Forsyth’s chic animal hides
Sustainably sourced zebra and cowhides are a mere click away
JUNE 11 2015
Home furnishings fashioned from zebra and cowhide – from a phenomenal 3m x 2.5m six-zebra-skin carpet ($22,500) to discreetly neutral cushions – are the specialty of Forsyth, a crisply presented e-shop with sustainable clout.
The zebra luxuries use hide from the Burchell’s subspecies, which roams the southeast African savannahs and is named after the celebrated British naturalist and African explorer William John Burchell. Scroll through pouffe ottomans ($950) and skins made into mirror frames (from $3,495), as well as vast hides framed as artworks in their own right ($9,800). This midwestern company works with sustainable game ranches that manage zebra populations, and imported skins have been given the green light by US Customs and the US Department of Fish and Wildlife.
The Brazilian cowhides are magnificent, produced by a tannery that is expert in maintaining the hairs’ natural softness and creating carpets to withstand heavy wear. The hides’ natural oils resist most stains, making them gloriously low maintenance: a simple shake or vacuum should keep them clean, or use soapy water and a soft brush for any spillages. Understated cushions ($495) in a spectrum of shades, spanning champagne to dark brown, dappled greys and palomino, are stuffed with goose down, while standouts from the selection of rugs (from $595) are bright white and striking Hereford patterns. Forsyth takes custom orders for all of its ranges.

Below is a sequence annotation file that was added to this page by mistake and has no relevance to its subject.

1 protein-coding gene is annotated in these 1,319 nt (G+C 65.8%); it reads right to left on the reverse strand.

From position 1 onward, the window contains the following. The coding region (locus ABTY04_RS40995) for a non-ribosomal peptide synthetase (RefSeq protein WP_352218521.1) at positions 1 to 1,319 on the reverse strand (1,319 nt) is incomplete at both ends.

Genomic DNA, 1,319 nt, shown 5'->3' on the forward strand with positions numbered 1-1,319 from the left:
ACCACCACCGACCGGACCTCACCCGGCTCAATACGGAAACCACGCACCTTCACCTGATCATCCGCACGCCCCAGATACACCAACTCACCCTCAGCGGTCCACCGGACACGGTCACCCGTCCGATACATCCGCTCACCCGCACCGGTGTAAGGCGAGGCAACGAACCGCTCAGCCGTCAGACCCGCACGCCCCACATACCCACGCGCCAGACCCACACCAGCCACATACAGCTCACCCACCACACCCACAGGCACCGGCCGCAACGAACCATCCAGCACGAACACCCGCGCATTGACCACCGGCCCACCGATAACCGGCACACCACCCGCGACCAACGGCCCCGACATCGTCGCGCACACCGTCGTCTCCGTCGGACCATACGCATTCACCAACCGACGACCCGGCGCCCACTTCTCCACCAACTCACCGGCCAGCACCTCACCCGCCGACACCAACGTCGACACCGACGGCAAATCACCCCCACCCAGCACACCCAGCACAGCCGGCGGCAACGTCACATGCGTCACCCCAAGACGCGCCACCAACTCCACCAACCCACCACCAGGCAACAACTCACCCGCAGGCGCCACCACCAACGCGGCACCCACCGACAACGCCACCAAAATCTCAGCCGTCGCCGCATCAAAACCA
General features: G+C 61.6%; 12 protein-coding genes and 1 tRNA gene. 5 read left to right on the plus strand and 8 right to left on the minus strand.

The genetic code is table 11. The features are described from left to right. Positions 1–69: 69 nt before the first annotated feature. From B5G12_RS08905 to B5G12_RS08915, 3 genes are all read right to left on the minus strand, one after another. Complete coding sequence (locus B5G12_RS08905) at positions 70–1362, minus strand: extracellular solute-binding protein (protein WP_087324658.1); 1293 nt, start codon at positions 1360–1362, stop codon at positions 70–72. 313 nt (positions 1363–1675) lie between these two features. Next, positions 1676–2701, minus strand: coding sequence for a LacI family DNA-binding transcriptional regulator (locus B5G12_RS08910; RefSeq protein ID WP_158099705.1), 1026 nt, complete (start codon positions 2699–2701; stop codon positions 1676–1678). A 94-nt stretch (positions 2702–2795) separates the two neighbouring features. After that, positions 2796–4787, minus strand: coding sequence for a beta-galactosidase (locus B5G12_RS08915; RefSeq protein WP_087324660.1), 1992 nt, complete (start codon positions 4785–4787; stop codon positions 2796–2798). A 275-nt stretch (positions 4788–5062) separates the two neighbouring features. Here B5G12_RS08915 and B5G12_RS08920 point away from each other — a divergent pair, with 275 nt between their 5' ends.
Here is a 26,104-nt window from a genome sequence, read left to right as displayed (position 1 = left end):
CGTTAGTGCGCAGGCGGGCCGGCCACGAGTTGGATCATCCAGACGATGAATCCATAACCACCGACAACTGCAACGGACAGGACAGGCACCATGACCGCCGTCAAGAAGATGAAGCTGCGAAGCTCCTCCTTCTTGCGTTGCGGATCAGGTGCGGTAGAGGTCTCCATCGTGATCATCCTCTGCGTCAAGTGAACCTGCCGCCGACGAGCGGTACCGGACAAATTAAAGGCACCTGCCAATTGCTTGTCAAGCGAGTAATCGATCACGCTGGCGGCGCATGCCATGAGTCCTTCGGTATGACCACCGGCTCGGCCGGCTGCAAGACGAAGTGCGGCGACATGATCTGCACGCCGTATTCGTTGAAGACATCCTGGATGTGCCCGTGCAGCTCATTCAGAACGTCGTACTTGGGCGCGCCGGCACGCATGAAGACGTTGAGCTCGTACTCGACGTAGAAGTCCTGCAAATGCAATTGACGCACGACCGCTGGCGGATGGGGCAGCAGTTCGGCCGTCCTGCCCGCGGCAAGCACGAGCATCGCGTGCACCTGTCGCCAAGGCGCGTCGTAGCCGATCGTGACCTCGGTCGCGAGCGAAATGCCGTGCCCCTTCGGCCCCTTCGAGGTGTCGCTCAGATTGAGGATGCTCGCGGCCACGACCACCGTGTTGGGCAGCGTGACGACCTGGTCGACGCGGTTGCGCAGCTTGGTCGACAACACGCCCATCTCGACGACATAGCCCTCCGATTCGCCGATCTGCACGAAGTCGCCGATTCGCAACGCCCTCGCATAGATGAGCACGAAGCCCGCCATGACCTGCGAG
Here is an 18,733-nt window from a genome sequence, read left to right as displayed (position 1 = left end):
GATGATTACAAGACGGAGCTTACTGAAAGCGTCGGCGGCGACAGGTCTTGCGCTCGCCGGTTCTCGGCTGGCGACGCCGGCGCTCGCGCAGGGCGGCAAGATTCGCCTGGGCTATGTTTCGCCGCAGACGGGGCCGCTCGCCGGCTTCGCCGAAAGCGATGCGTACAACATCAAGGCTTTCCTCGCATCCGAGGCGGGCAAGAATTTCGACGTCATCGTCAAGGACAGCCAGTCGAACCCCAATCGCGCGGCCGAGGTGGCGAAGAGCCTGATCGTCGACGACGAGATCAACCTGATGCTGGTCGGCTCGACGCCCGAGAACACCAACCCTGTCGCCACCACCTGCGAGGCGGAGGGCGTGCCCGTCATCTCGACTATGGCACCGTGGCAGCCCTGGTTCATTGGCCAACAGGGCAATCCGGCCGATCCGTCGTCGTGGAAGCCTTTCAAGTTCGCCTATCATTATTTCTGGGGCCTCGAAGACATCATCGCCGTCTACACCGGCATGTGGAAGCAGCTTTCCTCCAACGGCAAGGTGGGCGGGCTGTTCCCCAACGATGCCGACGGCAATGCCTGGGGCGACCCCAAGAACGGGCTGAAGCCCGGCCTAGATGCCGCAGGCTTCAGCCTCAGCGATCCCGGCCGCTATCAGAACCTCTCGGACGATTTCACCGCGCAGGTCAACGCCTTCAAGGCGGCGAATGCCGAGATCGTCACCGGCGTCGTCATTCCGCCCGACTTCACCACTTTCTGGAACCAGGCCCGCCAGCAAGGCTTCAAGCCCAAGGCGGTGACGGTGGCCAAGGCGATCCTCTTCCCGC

The latest additions to the site are a handsome collection of one-off vintage pieces with hide finishes, which currently include a 19th-century fruitwood and rosewood settee ($8,800) upholstered in zebra and finished with brass nail heads; a bold 1950s mahogany and brass bench ($4,400) found at auction and reupholstered in a black-and-white skin; and a pair of midcentury modern lounge chairs ($6,900) restored with chrome and wood frames and cowhide.
Click through the site’s gallery of ultra-chic living spaces for further proof that these timeless pieces belong to the art of modish interior design – minimal, Moroccan and art deco alike.